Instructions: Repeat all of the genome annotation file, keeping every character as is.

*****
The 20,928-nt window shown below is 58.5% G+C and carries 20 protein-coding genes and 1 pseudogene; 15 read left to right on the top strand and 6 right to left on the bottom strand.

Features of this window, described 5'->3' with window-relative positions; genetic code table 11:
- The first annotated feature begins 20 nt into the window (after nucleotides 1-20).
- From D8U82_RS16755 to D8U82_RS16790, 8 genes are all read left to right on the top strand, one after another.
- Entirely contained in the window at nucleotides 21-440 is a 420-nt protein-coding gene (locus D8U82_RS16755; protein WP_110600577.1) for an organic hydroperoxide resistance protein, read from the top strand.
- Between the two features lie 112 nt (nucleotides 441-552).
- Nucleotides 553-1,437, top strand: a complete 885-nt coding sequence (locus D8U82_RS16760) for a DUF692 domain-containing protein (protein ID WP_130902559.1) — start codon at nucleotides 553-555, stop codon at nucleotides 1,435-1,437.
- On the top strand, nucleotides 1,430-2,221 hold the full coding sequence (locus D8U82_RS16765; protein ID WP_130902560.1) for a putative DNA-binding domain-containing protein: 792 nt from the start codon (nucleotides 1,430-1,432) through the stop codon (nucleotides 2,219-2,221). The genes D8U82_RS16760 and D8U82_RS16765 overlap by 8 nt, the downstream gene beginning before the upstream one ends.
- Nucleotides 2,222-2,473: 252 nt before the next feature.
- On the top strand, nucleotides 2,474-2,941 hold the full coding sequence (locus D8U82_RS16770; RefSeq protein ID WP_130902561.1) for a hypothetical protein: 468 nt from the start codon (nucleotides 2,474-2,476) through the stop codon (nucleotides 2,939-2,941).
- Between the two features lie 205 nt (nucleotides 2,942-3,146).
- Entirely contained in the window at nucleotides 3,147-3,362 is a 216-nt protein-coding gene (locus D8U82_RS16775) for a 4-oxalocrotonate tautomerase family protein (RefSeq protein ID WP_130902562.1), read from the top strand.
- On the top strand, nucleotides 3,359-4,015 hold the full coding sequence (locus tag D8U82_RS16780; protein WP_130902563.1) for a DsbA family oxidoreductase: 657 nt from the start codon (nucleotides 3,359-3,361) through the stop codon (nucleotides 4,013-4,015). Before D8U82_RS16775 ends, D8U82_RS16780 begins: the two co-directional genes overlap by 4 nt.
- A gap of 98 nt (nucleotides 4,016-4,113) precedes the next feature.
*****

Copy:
The 20,928-nt window shown below is 58.5% G+C and carries 20 protein-coding genes and 1 pseudogene; 15 read left to right on the top strand and 6 right to left on the bottom strand.

Features of this window, described 5'->3' with window-relative positions; genetic code table 11:
- The first annotated feature begins 20 nt into the window (after nucleotides 1-20).
- From D8U82_RS16755 to D8U82_RS16790, 8 genes are all read left to right on the top strand, one after another.
- Entirely contained in the window at nucleotides 21-440 is a 420-nt protein-coding gene (locus D8U82_RS16755; protein WP_110600577.1) for an organic hydroperoxide resistance protein, read from the top strand.
- Between the two features lie 112 nt (nucleotides 441-552).
- Nucleotides 553-1,437, top strand: a complete 885-nt coding sequence (locus D8U82_RS16760) for a DUF692 domain-containing protein (protein ID WP_130902559.1) — start codon at nucleotides 553-555, stop codon at nucleotides 1,435-1,437.
- On the top strand, nucleotides 1,430-2,221 hold the full coding sequence (locus D8U82_RS16765; protein ID WP_130902560.1) for a putative DNA-binding domain-containing protein: 792 nt from the start codon (nucleotides 1,430-1,432) through the stop codon (nucleotides 2,219-2,221). The genes D8U82_RS16760 and D8U82_RS16765 overlap by 8 nt, the downstream gene beginning before the upstream one ends.
- Nucleotides 2,222-2,473: 252 nt before the next feature.
- On the top strand, nucleotides 2,474-2,941 hold the full coding sequence (locus D8U82_RS16770; RefSeq protein ID WP_130902561.1) for a hypothetical protein: 468 nt from the start codon (nucleotides 2,474-2,476) through the stop codon (nucleotides 2,939-2,941).
- Between the two features lie 205 nt (nucleotides 2,942-3,146).
- Entirely contained in the window at nucleotides 3,147-3,362 is a 216-nt protein-coding gene (locus D8U82_RS16775) for a 4-oxalocrotonate tautomerase family protein (RefSeq protein ID WP_130902562.1), read from the top strand.
- On the top strand, nucleotides 3,359-4,015 hold the full coding sequence (locus tag D8U82_RS16780; protein WP_130902563.1) for a DsbA family oxidoreductase: 657 nt from the start codon (nucleotides 3,359-3,361) through the stop codon (nucleotides 4,013-4,015). Before D8U82_RS16775 ends, D8U82_RS16780 begins: the two co-directional genes overlap by 4 nt.
- A gap of 98 nt (nucleotides 4,016-4,113) precedes the next feature.